Springer Nature has reached new Transformative Agreements (TAs) with VIVA – Virginia’s academic library consortium – and OhioLINK, Ohio’s academic library consortium, that will boost open science, increase coverage for underserved researchers, break down barriers to access for funding, and broaden the reach and support for open access (OA) publishing in the United States. New TAs with VIVA and OhioLINK will contribute a 100% increase in articles covered under Springer TAs in the Americas in 2024, with that number expected to continue to rise as more agreements are concluded.
In the wake of the COVID-19 pandemic, the Biden administration issued the Nelson memo, ordering all U.S. agencies to ensure immediate public access to federally-funded research publications in a step toward a fully OA U.S. In the effort to follow through on the Nelson memo, TAs have proven to be the most effective approach to achieving immediate OA for all primary research. This is because TAs consolidate subscription fees expended by libraries for access to reading paywalled journals and article processing charges (APCs) expended by authors to publish OA, into one agreement with an eye to cost-control and the scholarly transition to OA.
A recent Springer Nature OA case study featuring three U.S. institutions – Carnegie Mellon, the University of California, and the Statewide California Electronic Library Consortium (SCELC), provides evidence of how TAs help to magnify the impact of researchers’ work. At the University of California alone, OA articles published by University of California authors through the Springer TA in 2021 and 2022, were downloaded more than 3.6 million times worldwide – a 120% increase over the previous year, prior to the Springer TA.
The Springer Nature case study offers additional insights into the U.S.’s OA journey. One of the most salient, is that research faculty are integral to the scholarly ecosystem and play an important role in maintaining the integrity of research and creating global impact. The greater visibility TAs provide to such researchers are an added benefit to this consequential community. Driving this point home, panelists discussing TAs at the 2023 Charleston Library Conference – a national November gathering of academic librarians, noted that the driving factor behind TAs are researchers themselves choosing to publish OA.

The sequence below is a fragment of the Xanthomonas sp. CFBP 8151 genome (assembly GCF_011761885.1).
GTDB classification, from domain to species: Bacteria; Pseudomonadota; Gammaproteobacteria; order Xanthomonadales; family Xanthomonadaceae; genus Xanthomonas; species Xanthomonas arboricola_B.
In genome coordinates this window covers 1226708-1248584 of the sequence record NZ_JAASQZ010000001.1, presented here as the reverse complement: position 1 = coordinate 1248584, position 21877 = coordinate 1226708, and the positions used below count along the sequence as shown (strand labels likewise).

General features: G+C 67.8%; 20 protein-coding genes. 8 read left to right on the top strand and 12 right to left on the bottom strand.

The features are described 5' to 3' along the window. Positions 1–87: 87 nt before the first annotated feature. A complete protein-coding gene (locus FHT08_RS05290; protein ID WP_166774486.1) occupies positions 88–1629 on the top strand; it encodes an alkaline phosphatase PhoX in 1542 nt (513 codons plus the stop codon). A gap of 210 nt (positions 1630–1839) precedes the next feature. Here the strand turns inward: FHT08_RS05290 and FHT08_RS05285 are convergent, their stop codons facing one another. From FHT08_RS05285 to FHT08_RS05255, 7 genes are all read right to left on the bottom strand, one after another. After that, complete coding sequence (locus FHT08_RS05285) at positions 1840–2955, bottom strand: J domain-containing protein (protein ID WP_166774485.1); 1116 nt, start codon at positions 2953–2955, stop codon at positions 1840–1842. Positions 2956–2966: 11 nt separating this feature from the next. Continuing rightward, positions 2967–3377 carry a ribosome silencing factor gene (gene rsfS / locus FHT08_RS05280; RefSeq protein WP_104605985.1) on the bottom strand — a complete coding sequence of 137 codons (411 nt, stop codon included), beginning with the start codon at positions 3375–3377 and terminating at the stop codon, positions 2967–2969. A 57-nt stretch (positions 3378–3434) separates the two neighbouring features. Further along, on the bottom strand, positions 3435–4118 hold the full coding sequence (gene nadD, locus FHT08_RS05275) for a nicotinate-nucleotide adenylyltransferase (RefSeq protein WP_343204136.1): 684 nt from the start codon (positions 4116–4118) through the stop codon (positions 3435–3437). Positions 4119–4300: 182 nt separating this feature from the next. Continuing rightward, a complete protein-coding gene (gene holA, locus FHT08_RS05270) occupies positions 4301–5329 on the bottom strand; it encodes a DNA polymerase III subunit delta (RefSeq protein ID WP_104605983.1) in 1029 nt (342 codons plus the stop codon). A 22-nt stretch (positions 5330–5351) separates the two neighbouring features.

Carrie Webster, Vice President of Open Access at Springer Nature, said: “TAs drive equity by allowing researchers who would not have enough funding otherwise, to instantly publish their articles open access in journals of their choosing. Open access articles are more frequently read and cited than those published behind paywalls and allow researchers to conduct collaborative research internationally. The primary catalyst of transformative agreements is the decision of researchers to publish open access.”
Amy Pawlowski, Executive Director at OhioLINK, said: “We are very happy to work with Springer to both expand access to Ohio’s scholarship and remove barriers to research and learning.”
Genya O’Gara, Acting VIVA Director, said: “We’re pleased to collaborate with Springer on this new agreement, aimed at significantly expanding the reach of Virginia’s research and scholarship while enhancing Virginia authors’ access to publishing opportunities. This partnership underscores VIVA’s dedication to providing equitable publishing opportunities for researchers in Virginia and ensuring access to learning materials for all students, irrespective of their institution.”
Also of significance, is that the wider reach Springer Nature TAs provide for US research globally – supporting the OA standing of publications at more than 3,500 institutions worldwide – should be seen as a competitive national advantage, helping the U.S. to maintain an edge on innovation.